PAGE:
The CMCA presents Invisible Heritage: Transfer 2017 ExhibitionFriday, March 10th, 2017 Categories: Exhibitions, Updates
The Caribbean Museum Center for the Arts (CMCA), St. Croix cordially invites the public to ‘Invisible Heritage: Transfer 2017′, a visual arts exhibition curated by Monica Marin featuring recent work by Virgin Islands artists who are actively engaged in a conversation about the islands’ colonial history, including the last 100 years as a US colony as well as the legacy of previous centuries. The opening reception takes place on Friday, March 24, 2017 6 to 8:30 pm and the Artists talk will take place Saturday, March 25, 2017 from 10 am to 12 pm at the CMCA.
Themes of resistance, migration, identity, erasure, and visibility—as it relates to the structural history of colonialism and the ways in which it is manifested today—are among some of the topics that inform their work. This large scale, multimedia exhibition will include works by artists La Vaughn Belle (STX), David Berg (STX), Janet Cook-Rutnik (STJ), Edgar Endress (VA formerly STJ), Jon Euwema (STT), Gerville Larsen (STX), Lori Lee (FL formerly STJ) , Ellington Robinson (STT/DC), and Niarus Walker (STX). The show will also feature a presentation of student work featuring designs by island students for a new Virgin Islands flag.
Invisible Heritage, as conceived and organized by curator Monica Marin, “addresses the ways in which vernacular culture- creole architecture, music, dance, folk tales and other cultural forms- reveal the blind spots and hidden story of our colonial and imperial history in the US Virgin Islands. Power works through historical discourse. In the VI, the Danish perspective of the colonial narrative has primarily been the focus of our history, thereby creating blind spots that conceal the African Caribbean contributions to our cultural landscape…” This, the second phase of the Invisible Heritage project,culminates with a visual arts exhibition featuring contemporary artists from the region who have begun to reframe the narrative through their artistic interventions. The Centennial provides a platform of visibility upon which to take a critical look at the stories, events, and people that have been excluded and to celebrate the rich African diasporic vernacular traditions that were created despite the many restrictions imposed by colonialism. These artists help us to reimagine our collective history in powerful ways and transform how we understand not only history and memory, but culture. Through their “revisions” they creolize methodology to create new culture, promoting the question: How can we utilize these new materials and approaches so that we can operate from the inside? And, by using the Centennial as a marker, how can we manifest our own destinies, reframe our past, define our own terms and be in control of our development?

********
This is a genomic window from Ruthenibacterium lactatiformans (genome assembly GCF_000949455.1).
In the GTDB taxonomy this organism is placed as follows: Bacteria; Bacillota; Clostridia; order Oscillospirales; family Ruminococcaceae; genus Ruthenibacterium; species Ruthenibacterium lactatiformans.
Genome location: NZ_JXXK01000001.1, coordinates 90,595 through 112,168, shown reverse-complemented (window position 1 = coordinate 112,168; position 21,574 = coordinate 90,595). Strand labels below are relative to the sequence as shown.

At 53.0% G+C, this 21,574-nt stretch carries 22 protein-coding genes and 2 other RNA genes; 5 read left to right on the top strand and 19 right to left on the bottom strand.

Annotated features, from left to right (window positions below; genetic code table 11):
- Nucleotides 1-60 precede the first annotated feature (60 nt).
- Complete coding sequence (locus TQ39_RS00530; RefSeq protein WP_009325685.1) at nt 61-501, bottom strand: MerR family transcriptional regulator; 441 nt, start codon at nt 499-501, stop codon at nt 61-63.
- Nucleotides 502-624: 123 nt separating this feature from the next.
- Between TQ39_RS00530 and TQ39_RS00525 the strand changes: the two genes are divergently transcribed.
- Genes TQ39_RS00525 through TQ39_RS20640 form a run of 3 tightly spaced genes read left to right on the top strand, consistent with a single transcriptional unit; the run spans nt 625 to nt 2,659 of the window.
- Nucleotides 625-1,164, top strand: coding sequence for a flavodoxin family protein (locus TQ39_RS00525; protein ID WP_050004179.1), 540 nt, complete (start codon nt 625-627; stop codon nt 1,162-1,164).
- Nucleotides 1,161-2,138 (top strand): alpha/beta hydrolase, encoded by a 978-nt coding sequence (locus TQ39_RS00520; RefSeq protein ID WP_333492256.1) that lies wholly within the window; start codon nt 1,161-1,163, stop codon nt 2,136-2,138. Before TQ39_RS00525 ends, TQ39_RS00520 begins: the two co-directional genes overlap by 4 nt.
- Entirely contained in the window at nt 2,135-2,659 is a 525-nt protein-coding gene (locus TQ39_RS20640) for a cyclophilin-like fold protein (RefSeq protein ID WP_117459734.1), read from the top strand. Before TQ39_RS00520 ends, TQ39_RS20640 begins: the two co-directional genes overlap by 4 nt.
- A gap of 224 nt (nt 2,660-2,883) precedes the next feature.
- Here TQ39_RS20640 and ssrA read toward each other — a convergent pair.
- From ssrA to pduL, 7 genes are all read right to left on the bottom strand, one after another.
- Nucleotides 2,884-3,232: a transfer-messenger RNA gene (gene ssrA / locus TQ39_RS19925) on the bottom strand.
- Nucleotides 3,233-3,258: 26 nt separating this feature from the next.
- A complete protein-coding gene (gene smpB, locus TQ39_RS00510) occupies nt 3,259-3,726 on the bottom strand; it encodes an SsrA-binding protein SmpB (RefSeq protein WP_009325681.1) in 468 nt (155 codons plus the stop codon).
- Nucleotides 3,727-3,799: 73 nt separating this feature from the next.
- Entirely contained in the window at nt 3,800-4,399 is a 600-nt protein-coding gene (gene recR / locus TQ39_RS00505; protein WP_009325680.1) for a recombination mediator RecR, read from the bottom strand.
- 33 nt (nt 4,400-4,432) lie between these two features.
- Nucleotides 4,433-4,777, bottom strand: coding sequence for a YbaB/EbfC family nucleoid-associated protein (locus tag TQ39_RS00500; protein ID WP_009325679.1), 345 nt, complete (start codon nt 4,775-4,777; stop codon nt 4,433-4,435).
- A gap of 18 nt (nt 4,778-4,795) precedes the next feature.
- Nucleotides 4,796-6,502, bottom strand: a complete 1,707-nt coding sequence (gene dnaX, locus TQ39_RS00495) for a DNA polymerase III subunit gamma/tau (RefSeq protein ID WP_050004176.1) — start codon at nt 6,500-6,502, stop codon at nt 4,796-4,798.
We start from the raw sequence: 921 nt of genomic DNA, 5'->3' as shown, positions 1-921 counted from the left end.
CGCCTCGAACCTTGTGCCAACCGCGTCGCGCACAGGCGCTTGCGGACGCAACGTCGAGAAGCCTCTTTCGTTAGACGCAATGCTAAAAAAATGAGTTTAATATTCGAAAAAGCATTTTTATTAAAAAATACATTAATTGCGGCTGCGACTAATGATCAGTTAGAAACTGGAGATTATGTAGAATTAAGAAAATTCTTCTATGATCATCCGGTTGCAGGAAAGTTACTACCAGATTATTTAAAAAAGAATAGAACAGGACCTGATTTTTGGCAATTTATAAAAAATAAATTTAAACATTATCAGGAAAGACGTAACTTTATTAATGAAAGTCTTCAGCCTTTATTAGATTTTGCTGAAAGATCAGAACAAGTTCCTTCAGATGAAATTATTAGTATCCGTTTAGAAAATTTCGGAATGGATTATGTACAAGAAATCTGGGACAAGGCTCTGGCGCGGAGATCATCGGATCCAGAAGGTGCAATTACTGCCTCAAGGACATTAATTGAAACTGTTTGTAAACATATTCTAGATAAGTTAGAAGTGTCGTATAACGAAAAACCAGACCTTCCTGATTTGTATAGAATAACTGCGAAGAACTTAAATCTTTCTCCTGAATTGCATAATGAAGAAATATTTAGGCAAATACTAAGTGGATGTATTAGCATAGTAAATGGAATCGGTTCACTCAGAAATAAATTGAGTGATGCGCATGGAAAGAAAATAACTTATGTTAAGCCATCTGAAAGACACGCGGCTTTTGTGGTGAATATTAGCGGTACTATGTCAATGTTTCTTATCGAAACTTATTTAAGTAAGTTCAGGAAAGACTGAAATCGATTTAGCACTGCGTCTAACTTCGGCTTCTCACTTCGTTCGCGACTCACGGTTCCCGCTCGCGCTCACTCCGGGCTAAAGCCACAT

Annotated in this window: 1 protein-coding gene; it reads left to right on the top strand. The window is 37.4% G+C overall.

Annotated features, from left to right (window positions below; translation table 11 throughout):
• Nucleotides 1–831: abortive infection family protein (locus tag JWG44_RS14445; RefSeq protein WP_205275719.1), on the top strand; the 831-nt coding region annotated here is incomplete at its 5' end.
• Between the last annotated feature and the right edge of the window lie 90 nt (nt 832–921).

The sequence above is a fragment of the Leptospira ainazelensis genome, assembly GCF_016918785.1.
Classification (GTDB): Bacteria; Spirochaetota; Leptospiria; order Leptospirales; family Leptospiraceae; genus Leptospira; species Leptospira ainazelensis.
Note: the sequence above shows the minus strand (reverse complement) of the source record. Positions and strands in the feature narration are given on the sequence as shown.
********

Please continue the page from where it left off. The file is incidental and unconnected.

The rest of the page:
This exhibition will include a public art component and student engagement workshop in which the student’s work will also be on display. Visiting artists/scholars along with Virgin Islands artists and teachers will conduct several student workshops within the public high schools. The group show, Invisible Heritage: Transfer 2017 will open at Caribbean Museum Center for the Arts in Frederiksted on Friday, March 24, from 6 – 8:30 PM. A panel discussion composed of VI artists and scholars will take place on Saturday, March 25, from 10 AM to 12 Noon. This exhibition is scheduled to travel to the VI Cultural Embassy in Copenhagen, DK in June, 2017.
For more information, visit the Caribbean Museum Center for the Arts website or call 340-772-2622. This project is funded in part by a grant from the VI Transfer Centennial Commission, the VI Council on the Arts and the National Endowment for the Arts.